Millions of years worth of glacial activity have left Norway blessed with an astonishing coastline of perfectly carved, crinkle-cut Fjords. Along with the spectacular scenery, each Fjord has its own unique attraction. Some of the top fjord journeys in Norway include:
Geirangerfjord and waterfalls:
Almost every cruise to the Norwegian fjords will visit Geirangerfjord. This canyon-like gem is Unesco-listed and it is considered to be one of the greatest masterpieces in nature with gorgeous waterfalls falling down majestic mountainsides in every direction. The Seven Sisters, The Suitor, and The Bridal Veil are three of the most photogenic, with an average drop of eighty-two feet. You can admire them from the comfort of your cruise ship or book a guided kayak tour if you want to get close and personal.
A 22-mile branch of Storfjorden cutting into the Sunnmore Alps, is rarely visited by larger cruise ships but you may be lucky enough to find a smaller voyage that visits here. It is one of the best-kept secrets in Norway and a smaller ship can take you to enjoy the meadows, steep rock walls, isolated mountains and small, rural communities.
Storfjorden, and Strandafjellet Mountain:
Storfjorden is a remote wilderness that’s a haven for wildlife. As you cruise through this area, be sure to keep your eye out for whales, porpoises and dolphins swimming alongside, and sea eagles soaring in the sky overhead. As you glide past Strandafjellet Mountain be sure to look up and take in the absolute beauty. It’s one of the greatest skiing locations in Scandinavia and was voted one of the top ten places to visit in the country by Norwegians themselves. If want to enjoy panoramic views of the Sunnmore Alps and the fjord, you can take a gondola ride to the 3,500ft summit.
Aurlandsfjord and the Flam Railway:
The tiny village of Flam lies on the banks of the Aurlandsfjord; here you can join one of the most spectacular train journeys in the world, twisting through steep inclines, tight bends, and tunnels, and stops to take in the spectacular sights such as the awesome 738ft Kjosfossen waterfall. At the top of the 2,845ft mountain plateau, you’ll reach Myrdal station, where there’s nothing but a ticket desk, waiting room, small cafe, and some amazingly unforgettable views. Scenic, regular and high-speed trains run through Norway regularly and this is just one of the stunning journeys on offer.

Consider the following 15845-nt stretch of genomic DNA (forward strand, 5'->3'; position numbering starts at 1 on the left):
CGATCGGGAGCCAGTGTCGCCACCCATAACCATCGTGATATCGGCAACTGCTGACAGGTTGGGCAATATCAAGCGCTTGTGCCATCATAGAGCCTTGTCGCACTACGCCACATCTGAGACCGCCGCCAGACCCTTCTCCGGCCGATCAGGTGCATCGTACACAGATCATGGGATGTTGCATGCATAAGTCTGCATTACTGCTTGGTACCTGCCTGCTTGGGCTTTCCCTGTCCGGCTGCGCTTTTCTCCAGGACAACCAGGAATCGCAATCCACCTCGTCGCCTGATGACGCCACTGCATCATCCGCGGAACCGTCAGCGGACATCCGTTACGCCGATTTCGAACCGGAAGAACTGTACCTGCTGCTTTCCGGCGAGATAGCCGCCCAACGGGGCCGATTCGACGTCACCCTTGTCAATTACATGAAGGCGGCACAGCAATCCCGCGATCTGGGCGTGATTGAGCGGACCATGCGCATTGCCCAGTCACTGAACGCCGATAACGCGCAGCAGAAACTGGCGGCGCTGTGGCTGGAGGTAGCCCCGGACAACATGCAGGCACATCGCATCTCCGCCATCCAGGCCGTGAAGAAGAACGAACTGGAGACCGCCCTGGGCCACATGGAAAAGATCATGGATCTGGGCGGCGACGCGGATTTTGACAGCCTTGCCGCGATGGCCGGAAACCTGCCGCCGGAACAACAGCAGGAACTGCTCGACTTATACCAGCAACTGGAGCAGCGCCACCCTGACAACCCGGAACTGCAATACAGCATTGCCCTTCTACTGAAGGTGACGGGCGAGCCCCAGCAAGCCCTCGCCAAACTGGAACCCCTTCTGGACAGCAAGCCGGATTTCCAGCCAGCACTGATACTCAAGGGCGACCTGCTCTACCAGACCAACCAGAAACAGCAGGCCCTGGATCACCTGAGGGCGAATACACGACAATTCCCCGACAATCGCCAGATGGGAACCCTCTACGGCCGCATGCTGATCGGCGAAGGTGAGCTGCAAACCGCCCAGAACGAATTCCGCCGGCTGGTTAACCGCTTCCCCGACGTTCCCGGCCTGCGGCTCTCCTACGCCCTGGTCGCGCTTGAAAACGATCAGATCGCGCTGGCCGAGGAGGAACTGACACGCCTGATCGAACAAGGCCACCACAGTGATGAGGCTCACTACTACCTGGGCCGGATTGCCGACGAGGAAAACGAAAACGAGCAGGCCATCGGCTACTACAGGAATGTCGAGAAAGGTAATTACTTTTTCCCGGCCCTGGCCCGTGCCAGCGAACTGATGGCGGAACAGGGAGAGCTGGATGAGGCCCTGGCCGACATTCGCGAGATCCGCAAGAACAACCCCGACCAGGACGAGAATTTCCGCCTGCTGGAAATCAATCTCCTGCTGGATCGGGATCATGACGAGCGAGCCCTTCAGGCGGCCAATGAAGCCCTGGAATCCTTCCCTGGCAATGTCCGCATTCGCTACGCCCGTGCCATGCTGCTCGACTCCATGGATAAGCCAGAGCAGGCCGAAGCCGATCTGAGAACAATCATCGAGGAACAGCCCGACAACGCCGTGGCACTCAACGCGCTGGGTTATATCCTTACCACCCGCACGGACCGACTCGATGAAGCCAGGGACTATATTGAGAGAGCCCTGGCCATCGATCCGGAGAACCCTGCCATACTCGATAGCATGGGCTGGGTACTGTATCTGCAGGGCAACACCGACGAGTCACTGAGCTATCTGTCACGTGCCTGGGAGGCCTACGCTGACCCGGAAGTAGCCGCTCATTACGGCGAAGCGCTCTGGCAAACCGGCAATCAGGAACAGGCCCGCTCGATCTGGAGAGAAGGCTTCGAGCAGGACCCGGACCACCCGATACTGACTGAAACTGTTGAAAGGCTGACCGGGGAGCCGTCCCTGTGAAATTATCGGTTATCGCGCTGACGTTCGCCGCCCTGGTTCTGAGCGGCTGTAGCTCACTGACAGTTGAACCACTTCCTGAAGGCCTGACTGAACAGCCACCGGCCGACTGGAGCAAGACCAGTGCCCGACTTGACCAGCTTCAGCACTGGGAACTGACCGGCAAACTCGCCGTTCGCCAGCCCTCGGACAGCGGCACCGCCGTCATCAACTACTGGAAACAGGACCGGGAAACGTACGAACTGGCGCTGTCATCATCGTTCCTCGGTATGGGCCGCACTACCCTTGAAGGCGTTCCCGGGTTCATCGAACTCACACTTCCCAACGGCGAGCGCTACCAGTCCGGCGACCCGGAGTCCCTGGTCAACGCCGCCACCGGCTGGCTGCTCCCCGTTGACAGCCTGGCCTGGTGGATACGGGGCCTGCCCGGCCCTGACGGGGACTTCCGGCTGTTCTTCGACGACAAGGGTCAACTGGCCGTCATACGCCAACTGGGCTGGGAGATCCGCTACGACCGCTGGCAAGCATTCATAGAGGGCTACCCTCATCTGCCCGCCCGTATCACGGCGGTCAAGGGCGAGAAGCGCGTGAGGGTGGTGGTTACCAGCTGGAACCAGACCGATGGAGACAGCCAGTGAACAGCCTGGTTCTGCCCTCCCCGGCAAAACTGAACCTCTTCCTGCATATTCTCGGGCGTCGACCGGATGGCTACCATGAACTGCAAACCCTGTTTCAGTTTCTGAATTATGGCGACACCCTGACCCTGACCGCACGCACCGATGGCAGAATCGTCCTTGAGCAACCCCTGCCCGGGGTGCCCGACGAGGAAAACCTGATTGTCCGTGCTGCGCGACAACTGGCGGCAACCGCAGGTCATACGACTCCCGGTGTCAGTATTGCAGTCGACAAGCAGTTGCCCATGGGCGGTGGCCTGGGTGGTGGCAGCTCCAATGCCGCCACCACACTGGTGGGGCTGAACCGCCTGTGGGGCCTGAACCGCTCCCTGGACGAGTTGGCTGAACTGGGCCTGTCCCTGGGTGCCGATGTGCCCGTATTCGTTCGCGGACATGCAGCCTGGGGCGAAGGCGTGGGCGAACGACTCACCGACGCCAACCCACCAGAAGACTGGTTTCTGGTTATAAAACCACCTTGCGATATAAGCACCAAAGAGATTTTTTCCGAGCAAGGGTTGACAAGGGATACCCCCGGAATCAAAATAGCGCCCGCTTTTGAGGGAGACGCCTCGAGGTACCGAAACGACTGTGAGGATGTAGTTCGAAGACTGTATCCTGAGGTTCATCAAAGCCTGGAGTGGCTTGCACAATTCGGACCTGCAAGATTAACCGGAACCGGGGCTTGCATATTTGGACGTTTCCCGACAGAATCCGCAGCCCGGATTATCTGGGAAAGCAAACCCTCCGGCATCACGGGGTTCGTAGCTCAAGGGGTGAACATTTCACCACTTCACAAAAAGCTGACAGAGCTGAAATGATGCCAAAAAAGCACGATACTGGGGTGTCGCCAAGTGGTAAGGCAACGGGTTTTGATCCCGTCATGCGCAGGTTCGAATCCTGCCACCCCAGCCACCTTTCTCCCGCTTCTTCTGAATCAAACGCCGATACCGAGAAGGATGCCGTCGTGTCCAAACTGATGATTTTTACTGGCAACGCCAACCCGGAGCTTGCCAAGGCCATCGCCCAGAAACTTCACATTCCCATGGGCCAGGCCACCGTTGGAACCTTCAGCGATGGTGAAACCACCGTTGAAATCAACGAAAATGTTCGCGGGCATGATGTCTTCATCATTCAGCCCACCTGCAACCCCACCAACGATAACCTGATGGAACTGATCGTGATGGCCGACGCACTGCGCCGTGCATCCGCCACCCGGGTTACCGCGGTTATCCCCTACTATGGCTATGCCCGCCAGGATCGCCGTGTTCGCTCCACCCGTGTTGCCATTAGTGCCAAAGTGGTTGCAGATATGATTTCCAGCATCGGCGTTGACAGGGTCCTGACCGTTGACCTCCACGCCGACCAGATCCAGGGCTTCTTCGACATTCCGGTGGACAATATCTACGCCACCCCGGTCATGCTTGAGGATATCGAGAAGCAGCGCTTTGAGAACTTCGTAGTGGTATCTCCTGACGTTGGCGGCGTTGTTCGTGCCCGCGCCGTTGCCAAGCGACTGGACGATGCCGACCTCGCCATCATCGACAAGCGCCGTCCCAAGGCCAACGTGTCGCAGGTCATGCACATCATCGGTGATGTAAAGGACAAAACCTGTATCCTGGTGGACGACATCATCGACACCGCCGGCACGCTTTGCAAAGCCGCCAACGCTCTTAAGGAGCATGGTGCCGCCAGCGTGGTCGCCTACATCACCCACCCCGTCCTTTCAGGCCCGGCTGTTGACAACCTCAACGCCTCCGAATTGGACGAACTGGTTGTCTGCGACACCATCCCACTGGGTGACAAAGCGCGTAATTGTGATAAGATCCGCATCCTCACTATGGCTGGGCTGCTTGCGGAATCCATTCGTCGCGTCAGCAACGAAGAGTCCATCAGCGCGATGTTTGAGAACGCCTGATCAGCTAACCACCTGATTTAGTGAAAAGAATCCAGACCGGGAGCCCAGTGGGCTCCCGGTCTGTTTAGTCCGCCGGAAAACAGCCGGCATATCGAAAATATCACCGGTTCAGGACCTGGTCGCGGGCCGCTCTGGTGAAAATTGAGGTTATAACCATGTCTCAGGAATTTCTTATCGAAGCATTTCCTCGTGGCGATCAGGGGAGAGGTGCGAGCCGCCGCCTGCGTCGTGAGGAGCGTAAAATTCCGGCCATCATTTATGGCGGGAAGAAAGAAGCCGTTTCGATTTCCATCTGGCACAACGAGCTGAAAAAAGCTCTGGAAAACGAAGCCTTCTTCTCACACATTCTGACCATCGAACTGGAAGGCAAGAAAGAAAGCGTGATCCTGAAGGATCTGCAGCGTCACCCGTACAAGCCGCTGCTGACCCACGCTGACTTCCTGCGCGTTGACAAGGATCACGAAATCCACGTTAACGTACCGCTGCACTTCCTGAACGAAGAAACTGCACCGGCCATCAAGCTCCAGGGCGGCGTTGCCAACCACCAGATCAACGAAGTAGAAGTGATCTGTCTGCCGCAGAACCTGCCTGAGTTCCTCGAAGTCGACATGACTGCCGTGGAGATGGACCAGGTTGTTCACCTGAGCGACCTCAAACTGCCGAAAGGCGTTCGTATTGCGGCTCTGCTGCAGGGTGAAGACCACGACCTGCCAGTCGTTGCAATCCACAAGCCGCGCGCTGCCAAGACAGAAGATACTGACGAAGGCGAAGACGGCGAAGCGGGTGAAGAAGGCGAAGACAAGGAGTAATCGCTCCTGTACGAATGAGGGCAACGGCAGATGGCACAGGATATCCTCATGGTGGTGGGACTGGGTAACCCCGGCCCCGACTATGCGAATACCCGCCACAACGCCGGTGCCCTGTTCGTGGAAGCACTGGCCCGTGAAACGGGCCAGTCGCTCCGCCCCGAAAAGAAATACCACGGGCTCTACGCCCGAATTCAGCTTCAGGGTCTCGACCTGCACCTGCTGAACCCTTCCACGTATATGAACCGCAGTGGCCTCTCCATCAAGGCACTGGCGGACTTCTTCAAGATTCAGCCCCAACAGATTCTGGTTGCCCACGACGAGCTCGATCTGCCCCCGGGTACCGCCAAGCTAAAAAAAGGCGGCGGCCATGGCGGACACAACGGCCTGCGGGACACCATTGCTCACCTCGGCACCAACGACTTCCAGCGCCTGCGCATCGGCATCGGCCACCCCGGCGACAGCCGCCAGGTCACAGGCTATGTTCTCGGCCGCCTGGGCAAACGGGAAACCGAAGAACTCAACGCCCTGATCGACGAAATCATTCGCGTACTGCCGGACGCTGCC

Lysefjord and the Pulpit Rock:
Standing at 1,982ft high, the pulpit rock is one of the most spectacular viewing platforms in the world, topped by a plateau that measures roughly around 82x82ft. If you want an active experience, it’s a good idea to take a hike and stand on the top of the rock for some beautiful, unforgettable views across the Lysefjord. If you’ve ever watched the movie Mission Impossible: Fallout, you might recognize this area from some of the scenes.
Nordfjord and the Briksdal Glacier:
At the eastern end, the Nordfjord is divided into three different arms below the Jostedalsbreen glaciers, with the stunning village of Olden sitting at the southernmost of the arms. From this spot, you are able to take a troll car or embark on a guided hiking tour offered by Norwegian Fjord trips through the Oldealen Valley to the Briksdal Glacier, where you can watch in awe as the stunning blue and green of the ice at it swoops down to almost four thousand feet to the glistening turquoise lake at its foot.
Naeroyfjord and Gudvangen Caves:
Rated by National Geographic as the number one natural heritage site in the world, the Naeroyfjord has also been rumored to be the inspiration for the snowy scenes in Disney’s Frozen. Past mining efforts here have left behind an interesting labyrinth of caves that you can explore.